Indian Hills Schools will offer a series of CyberStudio classes throughout the fall and winter. “These classes are great places to go to have technology questions answered,” said Arline Pique, director of technology for the district. A variety of classes will be offered such as Internet basics, newsletter creation and PowerPoint basics. Instructor Mark Richardson will teach several classes including one titled “Keeping Ahead of Your Children Online,” which will provide a look at social networking sites. “The ready availability of technology at home and school requires people to

For a list of specific classes and dates visit the Web site,

click on the “For the Community” link and then “CyberStudio.”

The State of the District Address! DATE:

Wednesday, September 16, 2009


6:00 p.m.


E.H. Greene Intermediate School

ADDRESS: 5200 Aldine Drive This address will highlight: • district finances • accomplishments • challenges • future planning Members of the Sycamore Board of Education and district administrators will be in attendance.

Movies, dining, events and more


Are You Considering Cataract Surgery?


Bextermueller accepted

Rachel Bextermueller, daughter of Jim and Beth Bextermueller of Indian Hill, began classes at the West Virginia School of Osteopathic Medicine (WVSOM) Aug. 6. A 2005 graduate of Indian Hill High School, Bextermueller Bextermueller received a bachelor of arts degree in zoology from Miami University, with a minor in neuroscience, in 2009. She will earn her diploma and graduate as an osteopathic physician in May 2013 following successful completion of the WVSOM medical education program. She will then enter an internship/residency training program in the medical specialty of her choice.

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Indian Hill Journal


Press online

Hilltop Press readers have opportunities to see and comment on Press-generated online stories and view reporters’ posts on Twitter. Go to community to see the latest sports headlines from Community Press staff. Follow Community Press sports department’s general Twitter account www.twitter. com/cpohiosports or follow the reporters’ accounts: Anthony Amorini, Mark Chalifoux Tony Meale, During football games they cover, their Twitter posts can be found with the hash tag #cincyfb.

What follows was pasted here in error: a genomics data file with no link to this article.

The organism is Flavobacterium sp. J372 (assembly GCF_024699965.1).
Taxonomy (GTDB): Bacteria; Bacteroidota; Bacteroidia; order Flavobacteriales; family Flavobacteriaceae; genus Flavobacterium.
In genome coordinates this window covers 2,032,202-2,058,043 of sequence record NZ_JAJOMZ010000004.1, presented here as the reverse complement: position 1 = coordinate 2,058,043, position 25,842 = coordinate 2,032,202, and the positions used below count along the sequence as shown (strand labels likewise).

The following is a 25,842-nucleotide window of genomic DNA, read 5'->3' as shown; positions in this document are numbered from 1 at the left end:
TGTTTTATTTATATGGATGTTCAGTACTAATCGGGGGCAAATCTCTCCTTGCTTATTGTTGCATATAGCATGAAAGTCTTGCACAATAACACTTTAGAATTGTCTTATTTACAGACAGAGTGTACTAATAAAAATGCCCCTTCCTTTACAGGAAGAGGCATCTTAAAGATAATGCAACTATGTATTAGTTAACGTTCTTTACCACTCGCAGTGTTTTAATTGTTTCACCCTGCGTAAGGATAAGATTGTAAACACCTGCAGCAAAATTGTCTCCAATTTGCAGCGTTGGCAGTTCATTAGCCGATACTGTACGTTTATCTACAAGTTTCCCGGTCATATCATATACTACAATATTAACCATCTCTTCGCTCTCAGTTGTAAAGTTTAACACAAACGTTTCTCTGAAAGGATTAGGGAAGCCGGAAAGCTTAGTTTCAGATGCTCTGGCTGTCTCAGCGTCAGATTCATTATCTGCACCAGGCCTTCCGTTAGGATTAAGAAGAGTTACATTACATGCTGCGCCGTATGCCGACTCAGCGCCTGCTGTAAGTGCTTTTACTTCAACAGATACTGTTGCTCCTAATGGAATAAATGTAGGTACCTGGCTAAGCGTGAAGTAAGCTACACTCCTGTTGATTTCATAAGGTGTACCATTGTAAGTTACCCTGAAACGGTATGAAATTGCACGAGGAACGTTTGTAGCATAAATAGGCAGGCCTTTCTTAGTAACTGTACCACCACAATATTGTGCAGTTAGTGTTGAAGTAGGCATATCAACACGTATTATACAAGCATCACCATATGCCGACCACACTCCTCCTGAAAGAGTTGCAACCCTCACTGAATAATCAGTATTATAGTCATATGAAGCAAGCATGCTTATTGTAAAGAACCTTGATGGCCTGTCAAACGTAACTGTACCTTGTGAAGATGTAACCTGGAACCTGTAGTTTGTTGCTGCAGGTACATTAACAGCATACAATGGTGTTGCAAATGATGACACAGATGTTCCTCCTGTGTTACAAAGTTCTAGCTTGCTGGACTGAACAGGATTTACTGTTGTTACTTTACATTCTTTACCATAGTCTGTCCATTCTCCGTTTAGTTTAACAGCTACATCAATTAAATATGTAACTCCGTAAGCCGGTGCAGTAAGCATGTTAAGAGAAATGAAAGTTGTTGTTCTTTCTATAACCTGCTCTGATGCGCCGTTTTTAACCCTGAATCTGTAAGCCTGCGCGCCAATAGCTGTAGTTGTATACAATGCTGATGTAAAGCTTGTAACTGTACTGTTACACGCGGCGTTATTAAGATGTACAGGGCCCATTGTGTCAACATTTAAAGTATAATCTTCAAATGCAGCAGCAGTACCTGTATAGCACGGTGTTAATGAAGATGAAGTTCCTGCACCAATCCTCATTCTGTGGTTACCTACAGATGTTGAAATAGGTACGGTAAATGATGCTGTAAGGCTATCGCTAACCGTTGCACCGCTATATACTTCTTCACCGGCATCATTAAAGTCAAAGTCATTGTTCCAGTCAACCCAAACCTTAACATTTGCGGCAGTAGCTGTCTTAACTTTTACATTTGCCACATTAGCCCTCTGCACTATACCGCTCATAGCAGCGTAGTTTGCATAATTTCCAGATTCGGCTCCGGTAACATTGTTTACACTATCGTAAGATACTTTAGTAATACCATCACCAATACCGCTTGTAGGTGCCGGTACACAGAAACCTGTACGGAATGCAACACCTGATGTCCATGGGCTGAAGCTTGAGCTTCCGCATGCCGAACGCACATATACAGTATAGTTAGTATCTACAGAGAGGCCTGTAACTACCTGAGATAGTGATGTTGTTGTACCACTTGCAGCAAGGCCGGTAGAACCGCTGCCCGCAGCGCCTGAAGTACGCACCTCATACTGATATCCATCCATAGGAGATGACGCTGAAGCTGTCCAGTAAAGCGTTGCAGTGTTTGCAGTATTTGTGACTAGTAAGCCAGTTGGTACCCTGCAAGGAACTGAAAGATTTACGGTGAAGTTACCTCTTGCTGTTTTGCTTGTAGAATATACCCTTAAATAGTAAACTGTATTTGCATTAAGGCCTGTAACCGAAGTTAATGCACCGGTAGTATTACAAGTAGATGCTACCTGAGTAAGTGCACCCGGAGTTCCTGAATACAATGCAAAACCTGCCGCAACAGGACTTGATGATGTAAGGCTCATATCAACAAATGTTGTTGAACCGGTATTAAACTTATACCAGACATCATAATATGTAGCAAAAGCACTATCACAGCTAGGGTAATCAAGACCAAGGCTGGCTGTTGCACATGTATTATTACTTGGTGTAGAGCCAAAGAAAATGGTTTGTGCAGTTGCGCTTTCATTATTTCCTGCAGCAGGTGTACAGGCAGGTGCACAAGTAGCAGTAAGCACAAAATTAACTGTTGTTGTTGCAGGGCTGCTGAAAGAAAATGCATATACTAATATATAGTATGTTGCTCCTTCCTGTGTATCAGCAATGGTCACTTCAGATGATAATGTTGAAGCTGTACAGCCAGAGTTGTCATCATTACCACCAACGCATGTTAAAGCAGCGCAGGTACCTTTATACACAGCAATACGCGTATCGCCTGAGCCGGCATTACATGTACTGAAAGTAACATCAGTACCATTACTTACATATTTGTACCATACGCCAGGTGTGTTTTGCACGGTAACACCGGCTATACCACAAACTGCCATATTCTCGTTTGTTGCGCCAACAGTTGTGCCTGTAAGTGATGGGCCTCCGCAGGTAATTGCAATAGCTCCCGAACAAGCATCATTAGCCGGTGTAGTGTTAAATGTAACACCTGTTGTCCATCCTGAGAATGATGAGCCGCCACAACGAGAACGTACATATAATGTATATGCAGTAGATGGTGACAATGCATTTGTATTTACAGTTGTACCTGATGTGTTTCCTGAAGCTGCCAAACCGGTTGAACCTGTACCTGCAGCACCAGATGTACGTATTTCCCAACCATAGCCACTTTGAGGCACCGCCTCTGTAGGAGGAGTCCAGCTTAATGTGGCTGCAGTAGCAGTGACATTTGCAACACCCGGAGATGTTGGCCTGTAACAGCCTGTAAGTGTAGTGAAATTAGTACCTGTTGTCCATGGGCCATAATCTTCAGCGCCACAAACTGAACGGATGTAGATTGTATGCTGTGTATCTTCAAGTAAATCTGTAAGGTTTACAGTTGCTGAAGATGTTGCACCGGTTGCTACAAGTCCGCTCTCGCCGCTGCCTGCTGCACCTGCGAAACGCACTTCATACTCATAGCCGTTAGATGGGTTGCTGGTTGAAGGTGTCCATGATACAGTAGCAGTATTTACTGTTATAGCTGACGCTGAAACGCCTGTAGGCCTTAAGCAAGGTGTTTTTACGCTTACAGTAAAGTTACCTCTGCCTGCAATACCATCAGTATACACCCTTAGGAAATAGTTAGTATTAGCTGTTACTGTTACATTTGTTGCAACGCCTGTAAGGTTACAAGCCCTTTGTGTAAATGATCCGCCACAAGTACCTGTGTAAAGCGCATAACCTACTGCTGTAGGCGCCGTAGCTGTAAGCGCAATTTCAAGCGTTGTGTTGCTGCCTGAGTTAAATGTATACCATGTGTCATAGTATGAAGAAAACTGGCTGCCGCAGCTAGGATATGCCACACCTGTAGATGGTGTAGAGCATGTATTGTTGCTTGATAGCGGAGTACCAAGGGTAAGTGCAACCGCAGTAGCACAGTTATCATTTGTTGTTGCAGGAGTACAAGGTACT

This week in soccer

• Cincinnati Country Day boys shut out Clark Montessori 3-0, Sept. 3. CCD advances to 2-2 with the win. CCD’s Sam had three saves. Nick Brown scored two goals, and Jessup Smith scored one goal for CCD. • Cincinnati Country Day girls defeated Clark Montessori 4-1, Sept. 3. CCD advances to 3-1-1 with the win. Xannie Brown scored three goals, and Lily Cohen scored one goal for CCD.

This week in tennis

• Indian Hill High School girls shut out Reading 5-0, Sept. 3. Kelsey Matthews defeated Gee 6-0, 6-0; Kasey Schumacher defeated Treadwell 60, 6-0; Rachel Littman defeated Chen 6-0, 6-0; in doubles, Taylor Schumacher and Florence Vanderschewen defeated Collins and Hoskins 6-0, 60. Brittany Schwab and Caitlin Lange won by default. • Indian Hill girls defeated Lehman Catholic 4-0, Sept. 8. In singles, Kelsey Matthews defeated C. Sargeant 6-0, 6-0; Kasey Schumacher defeated Shroyer 6-1, 6-0 and Rachel Littman defeated Bennett 6-0, 6-1. In doubles, Brittany Schwab and Florence Vanderscheuren defeated Brown and Palsgrove 6-1, 6-0. • Indian Hill defeated Wyoming High School 3-2, Sept. 10. Indian Hill advances to 6-0 with the win. In singles, Kelsey Matthews defeated Ashley Berg 6-1, 6-0; and Kasey Schumacher defeated Madison Bourbon 6-4, 6-2. In doubles, Florence Vanderscheuren and Brittany Schwab defeated Sarah Gibbons and Meredith Hennessy 7-5, 6-4.

This week in golf

• Indian Hill High School’s Allison Hamilton shot 2 over par 37 on the front nine at Eagle’s Nest, Sept. 3, helping her team defeat Glen Este 195, 254. • Indian Hill’s Allison Hamilton shot 2 over par 38 on the front nine at Terrace Park, Sept. 9, helping the Indian Hill girls come in first with 201 points against Wyoming’s 201, McNicholas’ 206 and Cincinnati Country Day’s 273. CCD falls to 0-6. • Indian Hill’s Jenna Reatherford shot 1 over par 35 on the front nine at Shawnee Lookout, Sept. 9, helping her team defeat Taylor High School 183-191. • Indian Hill’s Allison Hamilton shot 3 over par 38 on the front nine at Eagle’s Nest, Sept. 10, helping the Indian Hill girls defeat Mariemont 181-226. Indian Hill advances to 13-1 with the win. • Cincinnati Country Day’s Audrey McCartney shot 19 over par 57 on the front nine at Potter’s Golf Course, Sept. 10, helping the CCD girls defeat Hamilton 258-265.

September 17, 2009

| YOUTH | Editor Melanie Laughman | | 248-7118 HIGH



Your Community Press newspaper serving Indian Hill